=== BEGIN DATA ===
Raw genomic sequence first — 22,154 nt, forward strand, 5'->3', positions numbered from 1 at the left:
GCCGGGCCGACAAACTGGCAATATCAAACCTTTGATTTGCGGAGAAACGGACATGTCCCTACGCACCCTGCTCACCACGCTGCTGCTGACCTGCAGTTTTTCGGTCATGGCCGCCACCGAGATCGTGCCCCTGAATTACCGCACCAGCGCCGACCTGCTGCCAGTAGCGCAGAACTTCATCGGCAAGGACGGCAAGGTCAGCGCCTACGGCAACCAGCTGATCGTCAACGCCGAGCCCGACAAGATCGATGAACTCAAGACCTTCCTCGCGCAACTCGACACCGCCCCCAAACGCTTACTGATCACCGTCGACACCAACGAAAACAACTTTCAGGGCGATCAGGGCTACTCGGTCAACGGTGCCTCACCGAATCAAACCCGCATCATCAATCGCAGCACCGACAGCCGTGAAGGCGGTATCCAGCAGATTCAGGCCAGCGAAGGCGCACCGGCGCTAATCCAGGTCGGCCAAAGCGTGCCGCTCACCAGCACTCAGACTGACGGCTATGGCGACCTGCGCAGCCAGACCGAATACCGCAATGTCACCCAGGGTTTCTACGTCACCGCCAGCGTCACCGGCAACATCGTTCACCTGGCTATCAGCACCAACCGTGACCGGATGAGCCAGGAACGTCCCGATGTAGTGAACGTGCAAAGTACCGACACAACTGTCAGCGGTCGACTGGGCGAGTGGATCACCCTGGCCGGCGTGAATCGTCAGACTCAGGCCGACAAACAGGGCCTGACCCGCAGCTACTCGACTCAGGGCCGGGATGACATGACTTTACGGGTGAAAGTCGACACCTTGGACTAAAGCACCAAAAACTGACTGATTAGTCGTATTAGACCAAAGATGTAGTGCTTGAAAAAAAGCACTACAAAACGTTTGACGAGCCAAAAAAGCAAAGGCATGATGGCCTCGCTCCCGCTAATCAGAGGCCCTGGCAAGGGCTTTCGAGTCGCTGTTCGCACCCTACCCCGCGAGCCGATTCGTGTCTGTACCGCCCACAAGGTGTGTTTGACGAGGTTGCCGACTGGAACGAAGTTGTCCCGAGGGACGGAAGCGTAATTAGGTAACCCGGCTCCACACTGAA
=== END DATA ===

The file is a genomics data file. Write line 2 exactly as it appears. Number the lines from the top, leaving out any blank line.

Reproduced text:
GCCGGGCCGACAAACTGGCAATATCAAACCTTTGATTTGCGGAGAAACGGACATGTCCCTACGCACCCTGCTCACCACGCTGCTGCTGACCTGCAGTTTTTCGGTCATGGCCGCCACCGAGATCGTGCCCCTGAATTACCGCACCAGCGCCGACCTGCTGCCAGTAGCGCAGAACTTCATCGGCAAGGACGGCAAGGTCAGCGCCTACGGCAACCAGCTGATCGTCAACGCCGAGCCCGACAAGATCGATGAACTCAAGACCTTCCTCGCGCAACTCGACACCGCCCCCAAACGCTTACTGATCACCGTCGACACCAACGAAAACAACTTTCAGGGCGATCAGGGCTACTCGGTCAACGGTGCCTCACCGAATCAAACCCGCATCATCAATCGCAGCACCGACAGCCGTGAAGGCGGTATCCAGCAGATTCAGGCCAGCGAAGGCGCACCGGCGCTAATCCAGGTCGGCCAAAGCGTGCCGCTCACCAGCACTCAGACTGACGGCTATGGCGACCTGCGCAGCCAGACCGAATACCGCAATGTCACCCAGGGTTTCTACGTCACCGCCAGCGTCACCGGCAACATCGTTCACCTGGCTATCAGCACCAACCGTGACCGGATGAGCCAGGAACGTCCCGATGTAGTGAACGTGCAAAGTACCGACACAACTGTCAGCGGTCGACTGGGCGAGTGGATCACCCTGGCCGGCGTGAATCGTCAGACTCAGGCCGACAAACAGGGCCTGACCCGCAGCTACTCGACTCAGGGCCGGGATGACATGACTTTACGGGTGAAAGTCGACACCTTGGACTAAAGCACCAAAAACTGACTGATTAGTCGTATTAGACCAAAGATGTAGTGCTTGAAAAAAAGCACTACAAAACGTTTGACGAGCCAAAAAAGCAAAGGCATGATGGCCTCGCTCCCGCTAATCAGAGGCCCTGGCAAGGGCTTTCGAGTCGCTGTTCGCACCCTACCCCGCGAGCCGATTCGTGTCTGTACCGCCCACAAGGTGTGTTTGACGAGGTTGCCGACTGGAACGAAGTTGTCCCGAGGGACGGAAGCGTAATTAGGTAACCCGGCTCCACACTGAA